Category Actuarial / Analytics

Feb
17
2016

Beyond the New Normal: Could the Surplus Lines Market Be Heading for a 10% Market Share?

A few years ago, I posed the question of whether the nonadmitted market had reached a “new normal” in terms of market share, or whether it was destined to retreat to its historic norms. To date, there has been little sign of retreat. According to A.M. Best’s annual survey of the market, surplus lines market share edged up to 7.1% in 2014. With the previous hard market peak a decade past, the market’s resilience suggests that maybe, instead of fretting about retreat, we should be considering a different question: Could the surplus lines market be heading even higher? In this post, I’ll cover three ongoing trends that could propel the market beyond a 10% share: 1) declining interest rates, 2) big data, and 3) catastrophe risk.

Mar
18
2014

The Rising Importance of Property Catastrophe Risk in the “New Normal” of the Nonadmitted Market

George Zanjani – Last summer, I wrote a piece speculating on whether the nonadmitted market had reached a “new normal.” Nonadmitted market had been hovering close to 5% for a few years, even though 1) the historic norm is about 3% and 2) the hard market of the early 2000’s had ended some time ago. […]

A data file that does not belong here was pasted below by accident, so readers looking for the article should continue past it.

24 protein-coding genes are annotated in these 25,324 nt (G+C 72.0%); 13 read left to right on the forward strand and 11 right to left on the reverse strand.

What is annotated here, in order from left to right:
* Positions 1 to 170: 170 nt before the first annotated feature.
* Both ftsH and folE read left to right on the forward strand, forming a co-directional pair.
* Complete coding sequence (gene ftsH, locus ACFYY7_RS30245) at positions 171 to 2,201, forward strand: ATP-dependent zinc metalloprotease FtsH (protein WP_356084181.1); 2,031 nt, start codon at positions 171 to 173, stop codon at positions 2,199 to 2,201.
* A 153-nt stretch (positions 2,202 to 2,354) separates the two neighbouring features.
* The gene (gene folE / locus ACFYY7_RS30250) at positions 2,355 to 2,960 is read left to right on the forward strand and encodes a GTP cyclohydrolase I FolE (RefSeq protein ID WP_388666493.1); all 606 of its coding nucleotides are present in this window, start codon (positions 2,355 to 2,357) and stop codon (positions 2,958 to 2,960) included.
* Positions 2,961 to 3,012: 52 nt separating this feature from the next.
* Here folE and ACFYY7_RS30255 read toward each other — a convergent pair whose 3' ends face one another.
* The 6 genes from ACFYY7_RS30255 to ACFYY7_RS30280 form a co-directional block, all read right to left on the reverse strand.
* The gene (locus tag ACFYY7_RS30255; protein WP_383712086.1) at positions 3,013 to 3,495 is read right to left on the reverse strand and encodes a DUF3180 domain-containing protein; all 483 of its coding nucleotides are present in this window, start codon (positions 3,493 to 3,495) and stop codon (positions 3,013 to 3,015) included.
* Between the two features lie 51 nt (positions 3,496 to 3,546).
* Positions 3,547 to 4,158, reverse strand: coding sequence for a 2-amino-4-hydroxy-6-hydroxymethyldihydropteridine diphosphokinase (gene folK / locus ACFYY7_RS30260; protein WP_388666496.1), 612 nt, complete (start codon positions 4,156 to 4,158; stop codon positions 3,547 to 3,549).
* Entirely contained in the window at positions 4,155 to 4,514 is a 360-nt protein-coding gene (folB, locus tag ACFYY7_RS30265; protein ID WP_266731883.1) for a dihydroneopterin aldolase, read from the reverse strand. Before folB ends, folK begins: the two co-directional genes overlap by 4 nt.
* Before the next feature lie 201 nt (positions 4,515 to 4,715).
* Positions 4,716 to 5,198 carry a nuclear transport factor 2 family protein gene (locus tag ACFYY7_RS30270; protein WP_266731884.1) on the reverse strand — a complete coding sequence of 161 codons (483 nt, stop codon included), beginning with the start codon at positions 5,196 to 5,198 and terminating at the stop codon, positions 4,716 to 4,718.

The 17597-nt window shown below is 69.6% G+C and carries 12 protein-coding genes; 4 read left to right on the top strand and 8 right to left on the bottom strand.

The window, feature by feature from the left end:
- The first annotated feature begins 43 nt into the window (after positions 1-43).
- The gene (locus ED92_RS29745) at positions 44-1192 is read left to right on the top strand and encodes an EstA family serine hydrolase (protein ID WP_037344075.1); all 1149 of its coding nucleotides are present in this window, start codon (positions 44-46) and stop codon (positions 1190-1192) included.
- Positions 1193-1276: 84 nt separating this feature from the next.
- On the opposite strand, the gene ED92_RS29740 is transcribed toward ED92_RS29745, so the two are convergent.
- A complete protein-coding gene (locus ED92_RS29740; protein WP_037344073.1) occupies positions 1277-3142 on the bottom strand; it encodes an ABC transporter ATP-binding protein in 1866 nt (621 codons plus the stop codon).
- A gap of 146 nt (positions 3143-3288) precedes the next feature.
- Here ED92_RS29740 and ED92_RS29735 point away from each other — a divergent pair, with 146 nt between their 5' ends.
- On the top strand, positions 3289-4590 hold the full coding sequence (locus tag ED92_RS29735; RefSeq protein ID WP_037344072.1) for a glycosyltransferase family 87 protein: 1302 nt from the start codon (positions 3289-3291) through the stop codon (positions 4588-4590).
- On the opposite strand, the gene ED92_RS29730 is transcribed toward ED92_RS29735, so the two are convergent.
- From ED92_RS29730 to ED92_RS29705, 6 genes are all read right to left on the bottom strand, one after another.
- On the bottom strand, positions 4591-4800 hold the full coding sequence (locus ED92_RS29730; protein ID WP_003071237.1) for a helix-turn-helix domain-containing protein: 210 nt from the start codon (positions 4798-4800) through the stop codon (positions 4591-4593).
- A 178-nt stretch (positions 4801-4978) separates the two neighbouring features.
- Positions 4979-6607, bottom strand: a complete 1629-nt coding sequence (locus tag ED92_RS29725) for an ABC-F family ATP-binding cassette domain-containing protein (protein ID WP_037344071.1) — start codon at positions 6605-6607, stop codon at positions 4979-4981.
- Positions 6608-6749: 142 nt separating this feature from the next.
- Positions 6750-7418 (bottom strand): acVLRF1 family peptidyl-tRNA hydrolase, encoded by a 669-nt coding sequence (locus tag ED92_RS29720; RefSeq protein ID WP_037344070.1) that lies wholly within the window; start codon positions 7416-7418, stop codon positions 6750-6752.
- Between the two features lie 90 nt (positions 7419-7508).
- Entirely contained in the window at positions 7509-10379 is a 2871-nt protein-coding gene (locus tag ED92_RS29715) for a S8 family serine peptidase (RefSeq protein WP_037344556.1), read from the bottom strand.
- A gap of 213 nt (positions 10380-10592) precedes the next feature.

Oct
1
2013

Disappearing … and Reappearing Risk: Part 2 – Expansion of Covered Perils

George Zanjani – In a recent post, I started exploring Steve Mildenhall’s observation that the property-casualty industry is grappling with a problem of “disappearing risk.” More precisely, he observed that losses are declining in relation to the economy. Safer cars, better fire prevention, tort reforms, and other trends have all conspired to drive loss frequency […]

Jul
15
2013

A “New Normal” for the Nonadmitted Market?

Despite some ups and downs, the first decade of the new millennium was a good one for business volume in the nonadmitted market. Nonadmitted business (defined as any business written by an unlicensed company, excluding RRGs) soared from $11 billion in 2000 to $24 billion in 2011. Viewed differently, from 2000 to 2011, nonadmitted premium volume grew at a healthy 7% annual rate.

Jun
19
2013

Disappearing Risk

2012 saw the ninth year of softening property casualty pricing measured by net written premium as a proportion of US GDP. In 2010 the proportion moved below 3% for the first time since 1974, and it stayed below 3% in 2011 and 2012. In 2003, the peak of the last hard market, property casualty insurance premium represented 3.6% of the total economy; by 2012 the proportion had decreased to 2.9%, a reduction of 0.7 percentage points of the entire economy – a massive movement for the industry.

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